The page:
Elham Ahmadi, an imprisoned member of the Sufi Gonabadi Order in Iran, has been sentenced to 148 lashes for speaking out about the denial of medical treatment and poor living conditions in Gharchak Prison located south of Tehran in the town of Varamin, where she is currently serving a two-year prison sentence.
The United Nations has declared lashing a cruel and inhuman punishment tantamount to torture. Ahmadi was charged based on a lawsuit brought by the head of the prison, Mehdi Mohammadi.
On January 9, 2019, the Majzooban Noor website, which publishes information about issues related to the faith in Iran, referred to as Gonabadi Dervishes, reported that the verdict was issued by Branch 1145 of the Criminal Court for the charges of “publishing falsehoods” and “insulting agents carrying out their duties.”
On January 11, a source close to Ahmadi told the Center for Human Rights in Iran (CHRI) that Mohammadi sued Ahmadi for telling a website that a fellow inmate was not being given proper medical care:
“Shahnaz Kianasl, one of the imprisoned Gonabadi Sufis, was bleeding in her stomach and when her condition got worse, she was transferred to the hospital and later was released from detention. But she wasn’t receiving medical attention when she was laying sick in the clinic in Gharchak Prison. At the time, Elham [Ahmadi] had given a phone interview about the unsuitable health conditions and medical services inside the prison and this angered the head of the prison and he threatened to sue her for disclosing prison secrets.”
“Now, because of his lawsuit, she has been sentenced to lashings,” added the source who requested anonymity for security reasons.
Ahmadi was arrested in Tehran on February 20, 2018, during a violent confrontation initiated by the police against dervishes who had been protesting in a neighborhood of Tehran demanding the release of a fellow Sufi from detention and the end to the house arrest of their faith’s leader, Nour Ali Tabandeh.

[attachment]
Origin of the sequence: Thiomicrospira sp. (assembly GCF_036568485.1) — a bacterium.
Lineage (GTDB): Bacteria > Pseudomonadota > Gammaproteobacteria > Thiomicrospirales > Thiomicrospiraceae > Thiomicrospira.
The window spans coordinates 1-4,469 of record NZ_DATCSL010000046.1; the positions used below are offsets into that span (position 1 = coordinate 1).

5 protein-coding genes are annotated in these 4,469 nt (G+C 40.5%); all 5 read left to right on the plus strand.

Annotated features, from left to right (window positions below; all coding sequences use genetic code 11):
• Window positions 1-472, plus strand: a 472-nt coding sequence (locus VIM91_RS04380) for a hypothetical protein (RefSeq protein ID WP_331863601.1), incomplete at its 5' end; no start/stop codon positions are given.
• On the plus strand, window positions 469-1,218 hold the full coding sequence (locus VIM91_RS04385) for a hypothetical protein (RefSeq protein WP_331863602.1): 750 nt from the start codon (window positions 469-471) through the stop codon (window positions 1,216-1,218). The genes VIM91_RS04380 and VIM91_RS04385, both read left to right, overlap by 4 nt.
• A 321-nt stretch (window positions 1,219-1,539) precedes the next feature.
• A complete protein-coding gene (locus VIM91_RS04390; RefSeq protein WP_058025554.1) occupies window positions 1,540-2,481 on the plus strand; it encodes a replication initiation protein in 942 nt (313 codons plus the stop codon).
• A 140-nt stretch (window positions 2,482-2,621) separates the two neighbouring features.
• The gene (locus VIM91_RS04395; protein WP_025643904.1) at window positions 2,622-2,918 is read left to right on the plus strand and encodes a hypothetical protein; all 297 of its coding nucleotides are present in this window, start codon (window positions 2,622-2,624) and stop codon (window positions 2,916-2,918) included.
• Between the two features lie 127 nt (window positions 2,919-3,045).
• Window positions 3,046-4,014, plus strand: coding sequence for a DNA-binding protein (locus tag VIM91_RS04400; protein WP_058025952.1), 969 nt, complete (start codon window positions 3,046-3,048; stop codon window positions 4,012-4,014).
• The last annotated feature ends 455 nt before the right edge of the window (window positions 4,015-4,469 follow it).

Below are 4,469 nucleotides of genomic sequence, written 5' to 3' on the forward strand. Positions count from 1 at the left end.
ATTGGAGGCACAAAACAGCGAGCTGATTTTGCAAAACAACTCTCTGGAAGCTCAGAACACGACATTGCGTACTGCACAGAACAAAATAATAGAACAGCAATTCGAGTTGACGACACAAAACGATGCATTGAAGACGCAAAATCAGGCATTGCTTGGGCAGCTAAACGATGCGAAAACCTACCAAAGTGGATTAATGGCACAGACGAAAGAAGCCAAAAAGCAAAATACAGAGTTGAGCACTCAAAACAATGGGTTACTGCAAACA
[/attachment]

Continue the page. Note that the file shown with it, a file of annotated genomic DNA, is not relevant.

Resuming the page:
Arrested a day before his wife on the first day of the confrontations, Jafar Ahmadi is serving a seven-year prison sentence in the Great Tehran Penitentiary (GTP).
Their 16-year-old daughter and nine-year-old son were initially in the care of one of their grandmothers but are currently living with a fellow female dervish, Masoumeh Barakouhi, because the grandmother was too ill to care for them.
Their mother has only been allowed to see them twice in the last year.
“Each prisoner has the right to receive one visit in person per month but since their detention, the Sufi women have only had two family visits, once in April and another in August,” the source told CHRI.
Gharchak Prison currently holds five female dervishes serving prison sentences ranging from one to two years based on charges related to the February 2018 protests. The inmates are Shekoufeh Yadollahi, Sima Entesari, Elham Ahmadi, Shima Entesari and Sepideh Moradi.
Several other dervishes who were also held in the prison have since been released on bail and are awaiting trial.
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